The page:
Another exciting week has passed and I hope it’s been productive for you. As always, we take a look at some of the top events that happened in the world of science. To get these reports delivered straight to your email, register for our email newsletter.
Scientists from Germany and Japan have developed a new magnetic sensor, which is thin, robust and pliable enough to be smoothly adapted to human skin, even to the most flexible part of the human palm. This is a major step towards equipping the human body with the sense of magnetic fields.
“We have demonstrated an on-skin touch-less human-machine interaction platform, motion and displacement sensorics applicable for soft robots or functional medical implants as well as magnetic functionalities for electronics on the skin”, said Michael Melzer, the PhD student of the ERC group led by Denys Makarov concentrating on the realization of flexible and stretchable magnetoelectronics. “These ultrathin magnetic sensors with extraordinary mechanical robustness are ideally suited to be wearable, yet unobtrusive and imperceptible for orientation and manipulation aids” added Prof. Oliver G. Schmidt, who is the director of the Institute for Integrative Nanosciences at the IFW Dresden.
Still on the hunt for gravitational waves
2. BICEP2 Breaktrough Now Officially Dead (Feb 4)
One of the biggest discoveries (or so we thought) last year was announced by the BICEP2 team, who claimed that they had found signs of cosmic inflation in the CMB data. Now, however, a joint team that includes the BICEP2 researchers has found that there is no clear evidence of the primordial gravitational waves that signaled evidence for inflation, and that much of the signal was clearly caused by dust.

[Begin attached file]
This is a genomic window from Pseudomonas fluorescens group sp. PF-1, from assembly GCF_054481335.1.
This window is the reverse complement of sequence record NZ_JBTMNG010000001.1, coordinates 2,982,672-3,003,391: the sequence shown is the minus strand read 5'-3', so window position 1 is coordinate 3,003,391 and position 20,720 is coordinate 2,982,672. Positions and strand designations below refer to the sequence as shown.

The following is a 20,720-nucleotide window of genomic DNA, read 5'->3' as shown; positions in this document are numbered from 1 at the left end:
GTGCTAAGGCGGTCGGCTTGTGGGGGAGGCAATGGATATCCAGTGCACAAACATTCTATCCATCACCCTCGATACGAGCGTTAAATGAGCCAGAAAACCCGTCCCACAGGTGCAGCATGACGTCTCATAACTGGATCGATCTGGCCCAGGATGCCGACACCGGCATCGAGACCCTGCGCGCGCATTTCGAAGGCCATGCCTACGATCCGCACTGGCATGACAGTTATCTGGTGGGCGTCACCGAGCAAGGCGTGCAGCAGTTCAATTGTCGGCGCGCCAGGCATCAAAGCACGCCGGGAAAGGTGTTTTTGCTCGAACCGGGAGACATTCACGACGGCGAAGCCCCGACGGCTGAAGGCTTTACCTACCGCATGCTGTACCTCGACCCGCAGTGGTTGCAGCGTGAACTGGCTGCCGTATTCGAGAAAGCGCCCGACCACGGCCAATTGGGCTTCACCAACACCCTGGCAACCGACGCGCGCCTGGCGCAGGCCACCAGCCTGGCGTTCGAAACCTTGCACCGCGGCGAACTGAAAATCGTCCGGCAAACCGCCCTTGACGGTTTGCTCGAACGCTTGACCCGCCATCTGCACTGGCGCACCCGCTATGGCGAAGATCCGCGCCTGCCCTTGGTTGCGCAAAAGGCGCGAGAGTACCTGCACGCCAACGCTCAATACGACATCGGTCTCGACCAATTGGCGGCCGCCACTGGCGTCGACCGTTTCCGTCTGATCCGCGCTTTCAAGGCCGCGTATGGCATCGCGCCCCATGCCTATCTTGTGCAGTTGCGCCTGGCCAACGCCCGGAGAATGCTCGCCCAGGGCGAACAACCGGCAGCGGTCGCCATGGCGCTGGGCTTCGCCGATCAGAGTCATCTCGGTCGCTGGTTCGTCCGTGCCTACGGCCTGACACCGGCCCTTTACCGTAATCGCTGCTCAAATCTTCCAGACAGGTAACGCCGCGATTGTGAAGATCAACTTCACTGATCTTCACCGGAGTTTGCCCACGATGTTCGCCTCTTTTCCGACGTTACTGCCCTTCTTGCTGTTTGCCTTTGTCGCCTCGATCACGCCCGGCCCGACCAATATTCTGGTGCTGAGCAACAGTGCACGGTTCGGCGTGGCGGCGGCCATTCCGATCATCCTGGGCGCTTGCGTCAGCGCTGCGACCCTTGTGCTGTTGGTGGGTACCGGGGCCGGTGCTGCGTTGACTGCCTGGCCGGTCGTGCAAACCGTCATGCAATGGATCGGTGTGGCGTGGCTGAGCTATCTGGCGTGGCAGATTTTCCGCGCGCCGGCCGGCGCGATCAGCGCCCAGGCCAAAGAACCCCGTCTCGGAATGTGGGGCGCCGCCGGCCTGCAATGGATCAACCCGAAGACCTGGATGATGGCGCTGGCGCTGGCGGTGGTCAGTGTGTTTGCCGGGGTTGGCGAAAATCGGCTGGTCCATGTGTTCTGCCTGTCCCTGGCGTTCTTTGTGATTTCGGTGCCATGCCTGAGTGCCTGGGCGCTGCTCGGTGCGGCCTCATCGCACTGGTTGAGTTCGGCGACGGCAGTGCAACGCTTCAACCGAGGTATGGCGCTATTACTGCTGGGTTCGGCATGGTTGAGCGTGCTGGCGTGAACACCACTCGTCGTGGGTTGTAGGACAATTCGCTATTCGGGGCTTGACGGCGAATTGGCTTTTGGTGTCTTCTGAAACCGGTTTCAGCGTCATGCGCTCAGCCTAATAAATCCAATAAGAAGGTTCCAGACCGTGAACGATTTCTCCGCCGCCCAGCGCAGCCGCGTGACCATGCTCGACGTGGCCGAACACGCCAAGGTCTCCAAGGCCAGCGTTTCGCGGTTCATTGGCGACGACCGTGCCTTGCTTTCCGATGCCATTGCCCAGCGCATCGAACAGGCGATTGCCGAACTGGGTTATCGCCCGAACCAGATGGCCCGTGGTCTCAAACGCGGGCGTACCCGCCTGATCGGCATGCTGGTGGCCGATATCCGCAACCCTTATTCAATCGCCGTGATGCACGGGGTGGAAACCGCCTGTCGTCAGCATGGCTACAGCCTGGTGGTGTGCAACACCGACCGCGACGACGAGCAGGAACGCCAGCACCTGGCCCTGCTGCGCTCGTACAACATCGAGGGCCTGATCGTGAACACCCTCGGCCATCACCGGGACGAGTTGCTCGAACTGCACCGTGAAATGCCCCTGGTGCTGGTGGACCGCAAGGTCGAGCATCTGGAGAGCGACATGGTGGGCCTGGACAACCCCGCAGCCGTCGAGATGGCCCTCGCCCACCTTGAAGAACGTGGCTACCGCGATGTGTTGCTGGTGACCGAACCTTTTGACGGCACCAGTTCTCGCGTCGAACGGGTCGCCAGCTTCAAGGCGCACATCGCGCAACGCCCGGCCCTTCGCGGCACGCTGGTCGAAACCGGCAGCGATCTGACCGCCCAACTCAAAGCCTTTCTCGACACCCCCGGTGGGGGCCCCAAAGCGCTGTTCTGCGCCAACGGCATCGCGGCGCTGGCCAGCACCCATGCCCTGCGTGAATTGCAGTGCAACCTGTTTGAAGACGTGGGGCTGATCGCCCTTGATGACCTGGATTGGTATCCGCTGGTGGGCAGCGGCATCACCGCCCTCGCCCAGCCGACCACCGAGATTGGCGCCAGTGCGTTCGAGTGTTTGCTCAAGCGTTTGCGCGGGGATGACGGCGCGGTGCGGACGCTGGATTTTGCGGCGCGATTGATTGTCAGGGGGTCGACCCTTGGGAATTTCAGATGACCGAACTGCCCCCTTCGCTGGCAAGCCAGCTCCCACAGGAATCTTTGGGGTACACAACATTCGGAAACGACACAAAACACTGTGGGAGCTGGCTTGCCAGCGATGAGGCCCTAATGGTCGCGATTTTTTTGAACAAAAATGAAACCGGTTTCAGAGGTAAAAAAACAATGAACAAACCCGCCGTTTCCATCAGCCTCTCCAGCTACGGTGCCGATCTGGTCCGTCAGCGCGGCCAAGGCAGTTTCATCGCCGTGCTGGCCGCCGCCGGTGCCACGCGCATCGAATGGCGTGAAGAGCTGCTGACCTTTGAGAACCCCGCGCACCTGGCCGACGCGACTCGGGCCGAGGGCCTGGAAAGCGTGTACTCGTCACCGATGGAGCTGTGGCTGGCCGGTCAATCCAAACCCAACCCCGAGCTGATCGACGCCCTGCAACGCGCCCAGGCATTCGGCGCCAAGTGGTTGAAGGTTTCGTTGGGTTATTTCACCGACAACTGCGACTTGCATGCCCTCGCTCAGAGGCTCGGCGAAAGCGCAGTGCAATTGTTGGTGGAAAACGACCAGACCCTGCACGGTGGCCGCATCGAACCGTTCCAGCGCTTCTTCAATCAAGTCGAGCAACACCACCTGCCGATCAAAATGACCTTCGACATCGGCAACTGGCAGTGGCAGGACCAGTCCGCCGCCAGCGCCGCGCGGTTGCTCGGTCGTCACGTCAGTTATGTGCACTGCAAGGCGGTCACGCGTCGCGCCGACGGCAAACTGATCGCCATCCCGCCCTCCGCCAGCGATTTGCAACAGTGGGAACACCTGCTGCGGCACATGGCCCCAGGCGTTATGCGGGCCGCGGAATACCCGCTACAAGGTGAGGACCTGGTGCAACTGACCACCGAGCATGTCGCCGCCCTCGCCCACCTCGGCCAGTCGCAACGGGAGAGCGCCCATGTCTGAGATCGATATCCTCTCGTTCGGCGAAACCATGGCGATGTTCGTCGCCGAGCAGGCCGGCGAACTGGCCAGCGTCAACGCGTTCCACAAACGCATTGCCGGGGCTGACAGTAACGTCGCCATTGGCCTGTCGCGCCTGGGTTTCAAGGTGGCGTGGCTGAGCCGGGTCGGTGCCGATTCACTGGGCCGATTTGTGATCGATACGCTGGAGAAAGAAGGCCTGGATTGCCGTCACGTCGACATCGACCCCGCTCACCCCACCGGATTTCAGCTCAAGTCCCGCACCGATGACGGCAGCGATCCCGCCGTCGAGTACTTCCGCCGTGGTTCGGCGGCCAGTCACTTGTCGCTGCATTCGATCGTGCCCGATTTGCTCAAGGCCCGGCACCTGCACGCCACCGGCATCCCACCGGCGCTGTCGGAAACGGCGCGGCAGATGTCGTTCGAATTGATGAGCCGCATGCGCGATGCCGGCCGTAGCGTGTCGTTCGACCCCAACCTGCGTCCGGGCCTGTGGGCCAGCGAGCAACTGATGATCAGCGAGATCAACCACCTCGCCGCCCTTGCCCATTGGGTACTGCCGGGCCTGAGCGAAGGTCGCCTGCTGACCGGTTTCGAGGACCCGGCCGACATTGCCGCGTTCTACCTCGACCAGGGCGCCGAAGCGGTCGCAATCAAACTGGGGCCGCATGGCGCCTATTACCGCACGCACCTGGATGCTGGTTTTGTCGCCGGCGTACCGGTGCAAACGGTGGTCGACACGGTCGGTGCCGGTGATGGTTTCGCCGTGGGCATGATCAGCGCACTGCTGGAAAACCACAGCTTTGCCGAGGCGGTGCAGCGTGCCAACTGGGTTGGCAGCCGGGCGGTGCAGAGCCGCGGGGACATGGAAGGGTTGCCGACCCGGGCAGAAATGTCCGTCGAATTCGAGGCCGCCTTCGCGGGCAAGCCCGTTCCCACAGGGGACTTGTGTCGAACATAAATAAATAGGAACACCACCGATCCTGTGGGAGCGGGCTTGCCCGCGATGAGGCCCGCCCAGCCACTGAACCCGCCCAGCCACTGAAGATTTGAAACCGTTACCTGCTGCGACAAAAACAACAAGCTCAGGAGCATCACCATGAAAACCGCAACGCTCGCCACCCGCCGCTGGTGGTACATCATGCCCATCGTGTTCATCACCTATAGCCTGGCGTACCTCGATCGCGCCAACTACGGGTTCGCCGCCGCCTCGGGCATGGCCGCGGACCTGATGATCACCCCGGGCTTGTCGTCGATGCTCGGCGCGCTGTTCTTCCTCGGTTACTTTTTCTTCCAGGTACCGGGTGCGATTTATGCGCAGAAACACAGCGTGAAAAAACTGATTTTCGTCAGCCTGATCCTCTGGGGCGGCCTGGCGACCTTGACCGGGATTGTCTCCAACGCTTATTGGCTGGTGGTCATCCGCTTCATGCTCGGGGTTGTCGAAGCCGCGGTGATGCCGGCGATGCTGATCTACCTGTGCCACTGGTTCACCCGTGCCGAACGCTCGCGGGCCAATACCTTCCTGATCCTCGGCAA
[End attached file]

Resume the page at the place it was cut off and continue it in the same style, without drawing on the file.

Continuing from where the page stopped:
“I think the conclusion is that the BICEP2 team misinterpreted their results,” said David Spergel, a Princeton University cosmologist who was not involved in the work, however, he wrote a paper last year arguing that the strange signal was due to dust. “They effectively with this paper have withdrawn their claim of detection.”
The first stars and the large-scale structure in our universe formed much later than previously thought, according to the latest data from the European Space Agency’s Planck telescope, which has been scrutinizing the polarized light from the early universe. Planck’s new timeline pinpoints when star formation began in the nascent universe. This signalled the end of the cosmic “dark ages” and knowing when it occurred will help improve our understanding of the earliest epochs of the universe.
- The Future of Cosmology
- Photons Simulate Time Travel in the Lab
- Ultrasound Puts a New Twist on Light